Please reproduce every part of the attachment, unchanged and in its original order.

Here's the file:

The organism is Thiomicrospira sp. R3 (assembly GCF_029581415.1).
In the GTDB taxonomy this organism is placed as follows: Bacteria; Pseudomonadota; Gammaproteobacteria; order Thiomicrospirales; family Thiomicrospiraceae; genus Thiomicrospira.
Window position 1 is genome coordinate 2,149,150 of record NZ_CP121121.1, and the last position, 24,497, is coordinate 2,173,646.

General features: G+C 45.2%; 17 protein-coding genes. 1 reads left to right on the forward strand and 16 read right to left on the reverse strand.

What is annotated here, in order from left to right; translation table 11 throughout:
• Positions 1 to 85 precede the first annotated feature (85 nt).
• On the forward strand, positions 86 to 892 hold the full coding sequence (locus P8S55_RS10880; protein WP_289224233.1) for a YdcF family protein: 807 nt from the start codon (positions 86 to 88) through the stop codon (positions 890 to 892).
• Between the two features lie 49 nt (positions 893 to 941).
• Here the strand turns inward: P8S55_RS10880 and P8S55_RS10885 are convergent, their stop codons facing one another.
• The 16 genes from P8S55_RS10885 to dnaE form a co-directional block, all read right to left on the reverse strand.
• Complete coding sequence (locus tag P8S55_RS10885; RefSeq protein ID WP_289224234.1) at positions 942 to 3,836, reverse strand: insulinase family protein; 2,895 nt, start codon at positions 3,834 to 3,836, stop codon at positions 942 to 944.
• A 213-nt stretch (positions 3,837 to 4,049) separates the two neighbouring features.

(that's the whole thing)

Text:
The organism is Thiomicrospira sp. R3 (assembly GCF_029581415.1).
In the GTDB taxonomy this organism is placed as follows: Bacteria; Pseudomonadota; Gammaproteobacteria; order Thiomicrospirales; family Thiomicrospiraceae; genus Thiomicrospira.
Window position 1 is genome coordinate 2,149,150 of record NZ_CP121121.1, and the last position, 24,497, is coordinate 2,173,646.

General features: G+C 45.2%; 17 protein-coding genes. 1 reads left to right on the forward strand and 16 read right to left on the reverse strand.

What is annotated here, in order from left to right; translation table 11 throughout:
• Positions 1 to 85 precede the first annotated feature (85 nt).
• On the forward strand, positions 86 to 892 hold the full coding sequence (locus P8S55_RS10880; protein WP_289224233.1) for a YdcF family protein: 807 nt from the start codon (positions 86 to 88) through the stop codon (positions 890 to 892).
• Between the two features lie 49 nt (positions 893 to 941).
• Here the strand turns inward: P8S55_RS10880 and P8S55_RS10885 are convergent, their stop codons facing one another.
• The 16 genes from P8S55_RS10885 to dnaE form a co-directional block, all read right to left on the reverse strand.
• Complete coding sequence (locus tag P8S55_RS10885; RefSeq protein ID WP_289224234.1) at positions 942 to 3,836, reverse strand: insulinase family protein; 2,895 nt, start codon at positions 3,834 to 3,836, stop codon at positions 942 to 944.
• A 213-nt stretch (positions 3,837 to 4,049) separates the two neighbouring features.